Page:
APRIL 2016: Manpower Minister Lim Swee Say announces Tafep will have a bigger role to investigate and recommend employers who should be put on a watch list for firms that are not committed to building a strong Singaporean core
In 2013, with the Ministry of Manpower (MOM) taking a tougher stance on employers who discriminate based on nationality and also the setting out of the Fair Consideration Framework, Tafep moved into advocacy work.
"This means coming out very strongly to say something is not right, and calling out employers that have done the wrong thing," said Mrs Ten, who took over the helm in 2013.
She recalls "criticisms that there was only so much Tafep can do - what if employers don't listen?That gave rise to criticisms such as 'no bite', 'toothless tiger' and so on".
"Now when we feel that employers need to be penalised, we can work with MOM," she added.
Tafep now reports errant employers who do not heed its advice to improve their hiring of locals to MOM, which this year started putting such employers on a watch list. If they do not improve, they can be suspended from hiring foreign workers.
Mrs Ten said most companies do listen before things get to that stage. "When we come in to work with you, we want to support you and enable you to change," she said.
One company it worked with last year on fair employment issues was frozen yogurt chain llaollao, which promised to improve hiring guidelines after a local woman was allegedly turned away from a job interview as she could not speak Mandarin. A complaint was made to Tafep after the woman posted about it on social media.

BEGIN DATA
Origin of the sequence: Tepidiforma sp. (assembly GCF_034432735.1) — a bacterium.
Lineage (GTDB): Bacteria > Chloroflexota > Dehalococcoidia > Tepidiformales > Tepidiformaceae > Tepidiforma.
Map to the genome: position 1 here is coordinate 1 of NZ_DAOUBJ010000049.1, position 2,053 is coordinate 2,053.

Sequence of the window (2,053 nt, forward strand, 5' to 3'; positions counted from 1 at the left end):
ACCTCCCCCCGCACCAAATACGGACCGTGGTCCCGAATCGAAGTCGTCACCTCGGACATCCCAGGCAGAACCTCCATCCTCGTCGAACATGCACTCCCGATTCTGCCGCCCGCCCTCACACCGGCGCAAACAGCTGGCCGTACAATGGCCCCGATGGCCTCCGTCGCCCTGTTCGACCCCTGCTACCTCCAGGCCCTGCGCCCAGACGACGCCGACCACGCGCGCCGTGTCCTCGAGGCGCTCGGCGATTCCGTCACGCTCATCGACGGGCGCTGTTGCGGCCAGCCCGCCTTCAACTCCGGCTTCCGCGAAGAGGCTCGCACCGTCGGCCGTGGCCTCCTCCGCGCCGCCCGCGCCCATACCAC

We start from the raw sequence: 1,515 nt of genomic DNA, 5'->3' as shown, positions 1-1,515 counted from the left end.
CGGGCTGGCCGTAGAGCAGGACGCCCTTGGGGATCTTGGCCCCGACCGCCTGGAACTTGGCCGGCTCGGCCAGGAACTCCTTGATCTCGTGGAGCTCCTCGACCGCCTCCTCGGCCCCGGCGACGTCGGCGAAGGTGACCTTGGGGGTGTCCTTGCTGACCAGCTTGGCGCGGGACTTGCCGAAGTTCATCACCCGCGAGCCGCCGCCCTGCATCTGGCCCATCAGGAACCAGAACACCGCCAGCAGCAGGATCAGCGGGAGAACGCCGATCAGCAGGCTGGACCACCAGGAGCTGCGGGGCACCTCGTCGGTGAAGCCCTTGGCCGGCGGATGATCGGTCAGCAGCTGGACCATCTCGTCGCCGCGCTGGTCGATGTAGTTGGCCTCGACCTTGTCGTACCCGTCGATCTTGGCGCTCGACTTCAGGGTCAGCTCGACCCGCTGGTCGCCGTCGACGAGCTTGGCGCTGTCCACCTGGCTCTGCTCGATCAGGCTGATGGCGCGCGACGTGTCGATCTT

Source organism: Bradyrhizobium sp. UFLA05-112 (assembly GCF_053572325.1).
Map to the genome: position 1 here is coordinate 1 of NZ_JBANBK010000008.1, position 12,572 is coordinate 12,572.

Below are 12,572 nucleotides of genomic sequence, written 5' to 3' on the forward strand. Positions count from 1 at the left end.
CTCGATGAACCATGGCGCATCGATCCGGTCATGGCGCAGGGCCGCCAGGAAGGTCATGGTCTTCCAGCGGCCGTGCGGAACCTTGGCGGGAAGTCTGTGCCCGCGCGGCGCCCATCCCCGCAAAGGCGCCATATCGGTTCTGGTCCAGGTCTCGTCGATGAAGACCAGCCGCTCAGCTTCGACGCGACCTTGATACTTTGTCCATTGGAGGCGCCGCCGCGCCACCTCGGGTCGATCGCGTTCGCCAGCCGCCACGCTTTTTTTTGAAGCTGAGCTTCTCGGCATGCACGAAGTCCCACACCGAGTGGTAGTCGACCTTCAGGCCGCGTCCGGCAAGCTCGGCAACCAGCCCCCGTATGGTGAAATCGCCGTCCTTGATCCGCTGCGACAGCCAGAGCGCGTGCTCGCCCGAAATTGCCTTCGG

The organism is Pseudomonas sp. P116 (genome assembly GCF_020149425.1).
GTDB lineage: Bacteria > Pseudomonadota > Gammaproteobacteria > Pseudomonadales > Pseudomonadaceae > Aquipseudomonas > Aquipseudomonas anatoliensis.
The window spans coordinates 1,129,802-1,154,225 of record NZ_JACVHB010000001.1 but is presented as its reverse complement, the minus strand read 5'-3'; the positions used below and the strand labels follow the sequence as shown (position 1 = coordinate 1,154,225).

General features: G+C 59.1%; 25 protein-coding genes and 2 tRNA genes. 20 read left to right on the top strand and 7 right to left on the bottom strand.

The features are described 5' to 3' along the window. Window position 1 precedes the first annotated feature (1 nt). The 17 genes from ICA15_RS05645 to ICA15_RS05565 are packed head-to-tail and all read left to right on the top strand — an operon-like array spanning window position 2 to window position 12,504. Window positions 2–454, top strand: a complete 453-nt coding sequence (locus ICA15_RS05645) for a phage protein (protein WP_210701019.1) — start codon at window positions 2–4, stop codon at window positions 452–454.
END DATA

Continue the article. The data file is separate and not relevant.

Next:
Mrs Ten believes Tafep's advocacy has contributed to fewer discriminatory job ads and a greater awareness among bosses and staff about a fair workplace. The total number of complaints Tafep received dropped by more than half from 2013 to 2015.
Ms Terri Lei, a programme and partnership development consultant who joined Tafep in 2008, finds it satisfying to see companies change for the better, saying: "Some have heeded our advice and redesigned their job application forms to ask only for information that's relevant to the job."
Two years ago, Tafep expanded its work to include championing progressive employment practices such as work-life harmony and age management. It also added the word "progressive" to its name.
It tries to lead the way too. Its staff of 50 have options such as telecommuting and flexible working hours.
Besides running campaigns, providing toolkits for companies and publishing research, Tafep holds workshops to share best practices.
Mr Lawrence Chai, managing director of 3E Accounting, picked up tips from other companies at these sessions. His firm began a cloud-based performance appraisal system this month, which lets its 26-strong staff and supervisors set goals and give feedback. Flexible hours are also accepted.
He finds that staff morale and company competitiveness have improved. "We want to be ahead, have the best terms and attract the best talent, if not we will be left behind," he said.